Quick question.  Why did your company file its most recent patent application?  Do you know the reason your organization decided to spend $10,000, $20,000 or even $30,000 on 1 patent?  If you work in the average organization, your answer might be:

1.)  Because it’s what we do.  When we invent something, we file a patent application;

2.)  Because my job performance is based on filing a lot of patent applications; or

3.)  I don’t know.

What if I asked you: what’s the business goal behind your latest patent?  Most companies don’t have an answer for that one.

Tell me what the business goal is behind this headline: Apple Awarded Patent on Slide-to-Unlock; All Android Phones Infringe.  Do you think the team in charge of protecting Apple’s IP could tell me what the business goal is behind Patent No. 8,046,721 for ‘Unlocking a Device by Performing Gestures on an Unlock Image?  I’m willing to bet my law degree that they do and that this patent is considered highly valuable within the walls of Apple.  Not because it’s one more patent in their portfolio, but because this patent meets a stated business objective, make it really hard for Google to do business in the smart phone universe.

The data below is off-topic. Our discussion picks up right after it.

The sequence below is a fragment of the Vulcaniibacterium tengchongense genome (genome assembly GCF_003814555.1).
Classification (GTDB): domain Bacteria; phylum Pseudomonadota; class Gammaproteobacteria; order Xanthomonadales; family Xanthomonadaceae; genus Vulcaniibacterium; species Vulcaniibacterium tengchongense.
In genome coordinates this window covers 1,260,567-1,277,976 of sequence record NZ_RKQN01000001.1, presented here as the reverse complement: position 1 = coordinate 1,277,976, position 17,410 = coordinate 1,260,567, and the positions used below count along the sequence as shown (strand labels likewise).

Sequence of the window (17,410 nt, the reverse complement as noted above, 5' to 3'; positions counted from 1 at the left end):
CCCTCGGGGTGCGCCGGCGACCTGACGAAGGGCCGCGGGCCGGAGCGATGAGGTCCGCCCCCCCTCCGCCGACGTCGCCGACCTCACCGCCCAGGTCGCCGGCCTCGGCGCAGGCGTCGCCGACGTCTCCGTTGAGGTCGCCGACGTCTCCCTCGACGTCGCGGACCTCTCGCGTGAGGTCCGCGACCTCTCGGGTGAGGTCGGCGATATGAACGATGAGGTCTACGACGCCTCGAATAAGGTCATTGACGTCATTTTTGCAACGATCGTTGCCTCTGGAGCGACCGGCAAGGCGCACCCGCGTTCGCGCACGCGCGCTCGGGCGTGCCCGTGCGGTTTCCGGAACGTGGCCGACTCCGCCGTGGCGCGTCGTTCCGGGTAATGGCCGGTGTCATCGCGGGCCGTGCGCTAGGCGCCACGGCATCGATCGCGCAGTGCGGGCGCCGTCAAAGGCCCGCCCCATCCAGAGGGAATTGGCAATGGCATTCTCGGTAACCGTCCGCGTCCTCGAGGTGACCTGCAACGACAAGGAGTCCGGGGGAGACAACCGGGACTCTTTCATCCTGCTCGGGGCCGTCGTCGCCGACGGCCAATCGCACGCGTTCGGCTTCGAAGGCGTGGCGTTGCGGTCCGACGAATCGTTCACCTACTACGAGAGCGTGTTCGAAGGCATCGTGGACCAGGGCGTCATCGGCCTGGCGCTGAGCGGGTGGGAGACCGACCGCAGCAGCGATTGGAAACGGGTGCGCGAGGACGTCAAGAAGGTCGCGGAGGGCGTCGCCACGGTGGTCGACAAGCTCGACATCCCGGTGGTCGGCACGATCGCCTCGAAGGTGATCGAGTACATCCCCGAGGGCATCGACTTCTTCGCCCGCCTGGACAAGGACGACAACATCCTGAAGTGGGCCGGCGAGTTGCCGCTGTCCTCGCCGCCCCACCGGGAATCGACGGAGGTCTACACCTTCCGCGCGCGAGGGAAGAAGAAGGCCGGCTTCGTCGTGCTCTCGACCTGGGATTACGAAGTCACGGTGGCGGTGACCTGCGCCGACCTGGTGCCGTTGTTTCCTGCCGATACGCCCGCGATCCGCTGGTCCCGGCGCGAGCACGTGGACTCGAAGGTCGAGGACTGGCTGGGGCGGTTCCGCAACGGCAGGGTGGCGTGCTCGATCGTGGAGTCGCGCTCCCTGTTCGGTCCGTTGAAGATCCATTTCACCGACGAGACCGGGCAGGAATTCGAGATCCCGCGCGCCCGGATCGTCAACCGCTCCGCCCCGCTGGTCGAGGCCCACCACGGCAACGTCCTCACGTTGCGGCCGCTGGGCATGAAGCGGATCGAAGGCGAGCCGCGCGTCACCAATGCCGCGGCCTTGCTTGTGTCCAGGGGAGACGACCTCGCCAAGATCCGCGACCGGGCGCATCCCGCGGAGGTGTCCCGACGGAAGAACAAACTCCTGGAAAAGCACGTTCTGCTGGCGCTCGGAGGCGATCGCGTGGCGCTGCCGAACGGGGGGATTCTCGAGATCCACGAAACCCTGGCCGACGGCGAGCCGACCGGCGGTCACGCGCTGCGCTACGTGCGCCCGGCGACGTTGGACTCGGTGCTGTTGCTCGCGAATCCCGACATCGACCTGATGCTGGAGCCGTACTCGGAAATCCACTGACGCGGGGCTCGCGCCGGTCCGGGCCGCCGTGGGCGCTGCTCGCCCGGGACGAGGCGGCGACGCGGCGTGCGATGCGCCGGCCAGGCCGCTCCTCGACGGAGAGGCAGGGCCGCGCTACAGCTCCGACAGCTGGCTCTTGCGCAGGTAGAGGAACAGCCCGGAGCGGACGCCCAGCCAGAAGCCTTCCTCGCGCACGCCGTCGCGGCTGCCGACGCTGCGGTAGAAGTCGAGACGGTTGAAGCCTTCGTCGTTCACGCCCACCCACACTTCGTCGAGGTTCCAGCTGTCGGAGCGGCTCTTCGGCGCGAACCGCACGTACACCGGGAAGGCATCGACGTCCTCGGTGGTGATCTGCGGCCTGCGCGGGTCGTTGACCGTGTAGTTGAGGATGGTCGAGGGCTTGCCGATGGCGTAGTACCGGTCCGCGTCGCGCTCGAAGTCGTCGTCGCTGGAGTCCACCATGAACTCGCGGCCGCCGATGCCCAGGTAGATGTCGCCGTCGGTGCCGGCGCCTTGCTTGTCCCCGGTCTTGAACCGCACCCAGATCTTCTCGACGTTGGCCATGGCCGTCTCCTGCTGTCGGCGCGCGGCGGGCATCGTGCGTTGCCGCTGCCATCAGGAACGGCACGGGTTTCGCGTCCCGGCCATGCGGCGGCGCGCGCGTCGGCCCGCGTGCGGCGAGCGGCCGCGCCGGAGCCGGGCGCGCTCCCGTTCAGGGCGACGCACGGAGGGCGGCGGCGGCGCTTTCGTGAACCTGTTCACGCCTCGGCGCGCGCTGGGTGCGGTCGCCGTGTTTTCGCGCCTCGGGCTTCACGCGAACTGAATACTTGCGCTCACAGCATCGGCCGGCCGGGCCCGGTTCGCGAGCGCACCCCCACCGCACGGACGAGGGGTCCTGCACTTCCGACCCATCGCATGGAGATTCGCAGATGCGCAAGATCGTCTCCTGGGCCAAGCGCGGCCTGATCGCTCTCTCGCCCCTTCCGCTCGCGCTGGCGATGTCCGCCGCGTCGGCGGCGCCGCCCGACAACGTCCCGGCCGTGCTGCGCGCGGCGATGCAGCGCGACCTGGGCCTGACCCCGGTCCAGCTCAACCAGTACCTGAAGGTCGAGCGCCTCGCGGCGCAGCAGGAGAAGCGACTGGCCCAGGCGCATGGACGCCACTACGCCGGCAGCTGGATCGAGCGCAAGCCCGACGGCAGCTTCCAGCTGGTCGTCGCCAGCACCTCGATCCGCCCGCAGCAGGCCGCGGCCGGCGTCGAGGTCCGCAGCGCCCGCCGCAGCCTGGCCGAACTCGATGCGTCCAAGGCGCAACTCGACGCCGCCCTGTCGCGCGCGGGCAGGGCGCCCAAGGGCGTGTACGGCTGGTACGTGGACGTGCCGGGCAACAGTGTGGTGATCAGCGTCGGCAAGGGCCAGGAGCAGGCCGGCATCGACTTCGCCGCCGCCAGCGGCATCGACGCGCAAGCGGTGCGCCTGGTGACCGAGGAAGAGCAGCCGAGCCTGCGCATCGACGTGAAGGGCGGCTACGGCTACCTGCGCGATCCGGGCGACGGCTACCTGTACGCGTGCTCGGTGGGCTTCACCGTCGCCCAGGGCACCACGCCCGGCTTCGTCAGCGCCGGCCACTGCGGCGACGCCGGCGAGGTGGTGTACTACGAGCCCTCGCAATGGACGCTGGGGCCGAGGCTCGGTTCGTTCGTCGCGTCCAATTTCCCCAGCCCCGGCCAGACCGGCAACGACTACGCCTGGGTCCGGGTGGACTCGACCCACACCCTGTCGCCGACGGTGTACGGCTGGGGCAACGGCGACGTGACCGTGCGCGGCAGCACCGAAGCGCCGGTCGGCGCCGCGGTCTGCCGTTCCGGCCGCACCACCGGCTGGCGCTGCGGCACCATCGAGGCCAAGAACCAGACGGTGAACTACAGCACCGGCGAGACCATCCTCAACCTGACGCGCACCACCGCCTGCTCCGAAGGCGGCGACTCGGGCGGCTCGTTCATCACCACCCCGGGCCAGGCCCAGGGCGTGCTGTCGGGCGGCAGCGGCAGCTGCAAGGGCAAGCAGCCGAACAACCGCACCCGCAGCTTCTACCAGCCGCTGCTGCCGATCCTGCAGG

In order to have IP success, your organization must understand why it’s pursuing intellectual property protection.  The key to figuring out ‘why’ is by knowing what’s important to the business, what are the business goals and objectives.  Once you know what’s important, then it’s the job of the IP Manager to make sure that the intellectual property is in-line with those goals and objectives and consistently convey that message to the company’s management team.   You need to demonstrate that the company’s IP has value, and that value lies in its ability to help the company meet its goals and objectives.

If you have to tell the management team why IP is important, you first need to ask them what’s important to them.  What are their plans and goals?  Once you know the business strategy, your IP strategy must mirror the business strategy.

Let me ask my first question again.  Why did your company file its most recent patent application?  The answer should sound something like ‘because it helps us achieve this goal and that objective.’  The ‘why’ will be different for every organization, i.e., litigation, licensing, because everyone else in the industry has patents.  Whatever the reason, you need to know why it’s important to your business.